Following on from my blog Flexibility… This is Week 4 of my 6 week Pilates challenge! Now we need to look at “Stability”. We will start with looking at the pelvic floor muscles and the transverse abdominus muscle in terms of their ability to stabilise the body during movement.  We can assess this stability using movements such as a single leg squat or a step forward lunge, or more specifically with either an active straight leg raise (ASLR) or a specific pelvic stability test.

Here is a simple way of assessing your own pelvic and core stability:

Start by lying on your back with your knees bent and feet flat on the floor.  Your feet should be in line with your hips and parallel, arms relaxed down by your side.

As you are doing the movements from Level’s 1 to 6 below, your aim is to avoid any pelvic rotation, doming of your abdominals, tension through the neck and shoulders, and arching of the lower back. (It might help to have a buddy there watching some of these points!)

Level 1: Slide one leg away, keeping the heel in contact with the floor.

Level 2: Slide one leg away, hovering the heel one inch of the floor.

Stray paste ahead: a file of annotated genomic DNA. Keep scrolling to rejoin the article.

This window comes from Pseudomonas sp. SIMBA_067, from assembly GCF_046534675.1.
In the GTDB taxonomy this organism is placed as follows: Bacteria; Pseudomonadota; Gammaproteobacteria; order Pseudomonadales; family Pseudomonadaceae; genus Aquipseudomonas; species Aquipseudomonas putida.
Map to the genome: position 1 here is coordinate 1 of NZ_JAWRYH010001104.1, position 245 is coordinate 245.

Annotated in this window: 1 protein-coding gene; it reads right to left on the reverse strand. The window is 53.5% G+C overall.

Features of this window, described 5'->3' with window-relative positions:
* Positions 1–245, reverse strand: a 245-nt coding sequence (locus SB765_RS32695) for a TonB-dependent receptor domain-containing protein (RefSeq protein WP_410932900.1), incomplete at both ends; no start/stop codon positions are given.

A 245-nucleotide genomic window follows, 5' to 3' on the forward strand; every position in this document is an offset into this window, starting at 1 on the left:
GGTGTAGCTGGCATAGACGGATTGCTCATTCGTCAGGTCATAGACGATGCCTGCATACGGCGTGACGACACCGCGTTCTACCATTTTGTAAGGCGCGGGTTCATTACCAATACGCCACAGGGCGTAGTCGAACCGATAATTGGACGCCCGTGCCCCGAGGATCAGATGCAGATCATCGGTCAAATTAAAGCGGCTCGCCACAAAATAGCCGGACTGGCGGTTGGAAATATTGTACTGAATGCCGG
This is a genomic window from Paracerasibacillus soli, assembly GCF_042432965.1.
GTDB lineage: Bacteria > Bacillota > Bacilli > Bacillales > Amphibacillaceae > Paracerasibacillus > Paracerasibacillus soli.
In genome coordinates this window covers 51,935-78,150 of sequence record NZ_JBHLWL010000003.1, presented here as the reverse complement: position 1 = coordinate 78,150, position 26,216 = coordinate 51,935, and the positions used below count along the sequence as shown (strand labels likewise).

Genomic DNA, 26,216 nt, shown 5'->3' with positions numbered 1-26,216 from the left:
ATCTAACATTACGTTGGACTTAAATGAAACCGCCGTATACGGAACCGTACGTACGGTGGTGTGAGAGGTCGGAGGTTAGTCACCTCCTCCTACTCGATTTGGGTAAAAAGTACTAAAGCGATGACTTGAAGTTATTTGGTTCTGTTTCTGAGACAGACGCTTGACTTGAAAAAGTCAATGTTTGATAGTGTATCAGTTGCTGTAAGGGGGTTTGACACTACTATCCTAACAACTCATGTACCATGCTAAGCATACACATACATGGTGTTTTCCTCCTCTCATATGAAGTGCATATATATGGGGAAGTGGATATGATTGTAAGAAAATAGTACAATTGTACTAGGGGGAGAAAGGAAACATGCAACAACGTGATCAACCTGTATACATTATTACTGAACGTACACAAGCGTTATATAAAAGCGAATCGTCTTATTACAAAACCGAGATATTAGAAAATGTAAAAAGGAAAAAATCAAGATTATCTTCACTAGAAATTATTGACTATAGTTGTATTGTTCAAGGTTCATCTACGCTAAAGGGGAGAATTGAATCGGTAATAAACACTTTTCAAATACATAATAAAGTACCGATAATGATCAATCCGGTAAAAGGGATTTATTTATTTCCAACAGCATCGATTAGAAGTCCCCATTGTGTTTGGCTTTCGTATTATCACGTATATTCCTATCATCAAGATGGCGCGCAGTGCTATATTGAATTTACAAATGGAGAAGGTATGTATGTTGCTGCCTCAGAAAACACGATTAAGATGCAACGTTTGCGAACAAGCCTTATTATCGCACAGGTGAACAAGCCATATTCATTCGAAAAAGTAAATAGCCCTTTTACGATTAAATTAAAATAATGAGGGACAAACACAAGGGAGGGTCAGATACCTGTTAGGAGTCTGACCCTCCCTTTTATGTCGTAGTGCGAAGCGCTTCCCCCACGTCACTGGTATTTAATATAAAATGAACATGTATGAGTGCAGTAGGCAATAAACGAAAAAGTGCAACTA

Level 3: Lift one leg into table top, then slide the other leg away keeping the heel in contact on the floor.

Level 4: Lift 2 legs, one at a time into a bent knee position (tabletop).

Level 5: With both legs in tabletop, slide one leg away.

Level 6: Starting with both legs in tabletop, stretch both legs away.

These are all great starting points, whether you find yourself at level 2 or level 5, you can keep coming back to these markers and reassess to see your own progress. If you have any questions book into our Sydney CBD clinic and see a Bend + Mend Physio to help get you started!

Kirsty Wall

About Kirsty Wall

Kirsty graduated from the University of Otago in 2004, and has worked in private practice in New Zealand and England, before moving to Sydney. She has spent the last three years becoming a certified Pilates instructor alongside her physiotherapy work, and recently became a Master instructor on all apparatus. Kirsty really enjoys bringing Pilates and Physiotherapy together, as she feels they have a symbiotic relationship, guiding patients back to their pre-injury activities as well as preventing re-occurrence. As Kirsty is new to Sydney, she is spending her spare time get to know the city, going on big walks and generally just enjoying the sunshine.

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